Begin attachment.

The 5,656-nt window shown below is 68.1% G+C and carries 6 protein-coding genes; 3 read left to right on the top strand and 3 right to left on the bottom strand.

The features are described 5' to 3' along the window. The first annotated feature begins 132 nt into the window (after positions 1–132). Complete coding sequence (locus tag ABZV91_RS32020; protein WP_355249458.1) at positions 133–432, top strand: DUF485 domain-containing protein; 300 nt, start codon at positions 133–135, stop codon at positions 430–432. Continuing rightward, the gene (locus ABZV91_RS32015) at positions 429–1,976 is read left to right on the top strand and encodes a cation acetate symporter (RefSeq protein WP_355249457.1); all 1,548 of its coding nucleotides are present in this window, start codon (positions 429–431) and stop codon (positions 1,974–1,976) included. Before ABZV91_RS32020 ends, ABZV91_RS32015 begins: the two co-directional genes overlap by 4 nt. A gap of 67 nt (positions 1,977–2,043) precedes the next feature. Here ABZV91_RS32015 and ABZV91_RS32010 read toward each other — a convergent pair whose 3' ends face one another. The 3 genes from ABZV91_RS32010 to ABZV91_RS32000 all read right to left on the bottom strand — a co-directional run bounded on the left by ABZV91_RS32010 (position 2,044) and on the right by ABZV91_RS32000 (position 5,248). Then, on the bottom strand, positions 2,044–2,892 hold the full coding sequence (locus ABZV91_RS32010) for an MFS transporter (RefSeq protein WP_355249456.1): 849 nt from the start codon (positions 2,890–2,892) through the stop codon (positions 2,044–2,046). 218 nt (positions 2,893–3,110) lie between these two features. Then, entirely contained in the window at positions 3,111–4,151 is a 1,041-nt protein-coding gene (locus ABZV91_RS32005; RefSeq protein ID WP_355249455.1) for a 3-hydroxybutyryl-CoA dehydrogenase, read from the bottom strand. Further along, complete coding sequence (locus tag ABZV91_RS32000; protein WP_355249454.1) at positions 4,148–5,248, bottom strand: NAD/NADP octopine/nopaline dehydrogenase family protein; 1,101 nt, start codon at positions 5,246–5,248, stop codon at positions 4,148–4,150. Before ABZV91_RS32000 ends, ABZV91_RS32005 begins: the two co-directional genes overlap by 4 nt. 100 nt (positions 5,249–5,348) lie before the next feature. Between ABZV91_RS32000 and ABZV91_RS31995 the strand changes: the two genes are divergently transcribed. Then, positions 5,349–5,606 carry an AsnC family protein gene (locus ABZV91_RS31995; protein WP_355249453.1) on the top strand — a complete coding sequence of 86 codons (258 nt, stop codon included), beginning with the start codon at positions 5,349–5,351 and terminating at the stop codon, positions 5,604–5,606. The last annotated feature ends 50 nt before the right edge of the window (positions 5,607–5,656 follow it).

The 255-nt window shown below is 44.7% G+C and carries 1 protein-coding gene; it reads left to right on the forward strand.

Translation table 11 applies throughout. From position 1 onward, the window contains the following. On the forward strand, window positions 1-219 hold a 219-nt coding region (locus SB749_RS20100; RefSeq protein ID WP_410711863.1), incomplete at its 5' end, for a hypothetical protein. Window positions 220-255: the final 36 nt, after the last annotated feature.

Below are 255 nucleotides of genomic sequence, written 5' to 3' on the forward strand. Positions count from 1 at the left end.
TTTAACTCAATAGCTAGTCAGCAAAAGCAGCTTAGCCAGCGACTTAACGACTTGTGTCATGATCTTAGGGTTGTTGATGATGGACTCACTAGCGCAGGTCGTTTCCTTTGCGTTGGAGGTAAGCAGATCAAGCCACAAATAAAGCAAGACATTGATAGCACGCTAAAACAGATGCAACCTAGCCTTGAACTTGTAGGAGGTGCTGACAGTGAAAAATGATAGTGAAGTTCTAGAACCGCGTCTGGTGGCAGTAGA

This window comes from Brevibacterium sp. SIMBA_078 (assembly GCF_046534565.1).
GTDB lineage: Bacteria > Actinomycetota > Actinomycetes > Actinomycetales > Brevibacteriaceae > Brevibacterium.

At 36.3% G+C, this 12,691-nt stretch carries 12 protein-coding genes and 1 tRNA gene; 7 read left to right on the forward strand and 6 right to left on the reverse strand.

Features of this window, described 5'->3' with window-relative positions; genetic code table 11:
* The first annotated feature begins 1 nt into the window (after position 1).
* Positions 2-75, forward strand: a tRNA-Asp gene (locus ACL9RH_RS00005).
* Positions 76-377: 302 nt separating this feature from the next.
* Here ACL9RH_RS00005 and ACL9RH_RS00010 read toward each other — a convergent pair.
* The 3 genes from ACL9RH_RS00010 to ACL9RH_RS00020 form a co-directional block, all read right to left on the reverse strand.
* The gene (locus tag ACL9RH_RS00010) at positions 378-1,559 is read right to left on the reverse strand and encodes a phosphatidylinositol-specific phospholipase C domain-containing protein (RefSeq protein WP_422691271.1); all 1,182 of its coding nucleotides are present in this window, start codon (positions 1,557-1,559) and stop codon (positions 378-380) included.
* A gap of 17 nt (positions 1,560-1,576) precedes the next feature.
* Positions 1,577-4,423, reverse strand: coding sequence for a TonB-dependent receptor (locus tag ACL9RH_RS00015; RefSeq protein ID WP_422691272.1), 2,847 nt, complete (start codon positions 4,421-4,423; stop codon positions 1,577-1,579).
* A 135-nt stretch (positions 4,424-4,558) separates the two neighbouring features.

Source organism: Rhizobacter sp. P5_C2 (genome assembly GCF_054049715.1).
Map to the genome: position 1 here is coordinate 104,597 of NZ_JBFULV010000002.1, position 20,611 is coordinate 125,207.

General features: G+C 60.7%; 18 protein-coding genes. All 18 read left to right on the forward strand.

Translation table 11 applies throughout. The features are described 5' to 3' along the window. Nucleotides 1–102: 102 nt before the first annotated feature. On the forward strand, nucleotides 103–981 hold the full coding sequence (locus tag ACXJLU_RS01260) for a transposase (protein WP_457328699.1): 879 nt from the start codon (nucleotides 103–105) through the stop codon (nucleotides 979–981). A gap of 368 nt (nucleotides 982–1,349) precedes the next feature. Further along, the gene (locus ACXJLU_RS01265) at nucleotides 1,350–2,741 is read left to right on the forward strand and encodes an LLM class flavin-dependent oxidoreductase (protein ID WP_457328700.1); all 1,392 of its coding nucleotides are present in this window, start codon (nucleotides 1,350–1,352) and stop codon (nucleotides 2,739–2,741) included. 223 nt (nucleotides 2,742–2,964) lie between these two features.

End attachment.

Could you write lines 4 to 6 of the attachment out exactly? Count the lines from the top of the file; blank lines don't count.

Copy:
Translation table 11 applies throughout. From position 1 onward, the window contains the following. On the forward strand, window positions 1-219 hold a 219-nt coding region (locus SB749_RS20100; RefSeq protein ID WP_410711863.1), incomplete at its 5' end, for a hypothetical protein. Window positions 220-255: the final 36 nt, after the last annotated feature.

Below are 255 nucleotides of genomic sequence, written 5' to 3' on the forward strand. Positions count from 1 at the left end.
TTTAACTCAATAGCTAGTCAGCAAAAGCAGCTTAGCCAGCGACTTAACGACTTGTGTCATGATCTTAGGGTTGTTGATGATGGACTCACTAGCGCAGGTCGTTTCCTTTGCGTTGGAGGTAAGCAGATCAAGCCACAAATAAAGCAAGACATTGATAGCACGCTAAAACAGATGCAACCTAGCCTTGAACTTGTAGGAGGTGCTGACAGTGAAAAATGATAGTGAAGTTCTAGAACCGCGTCTGGTGGCAGTAGA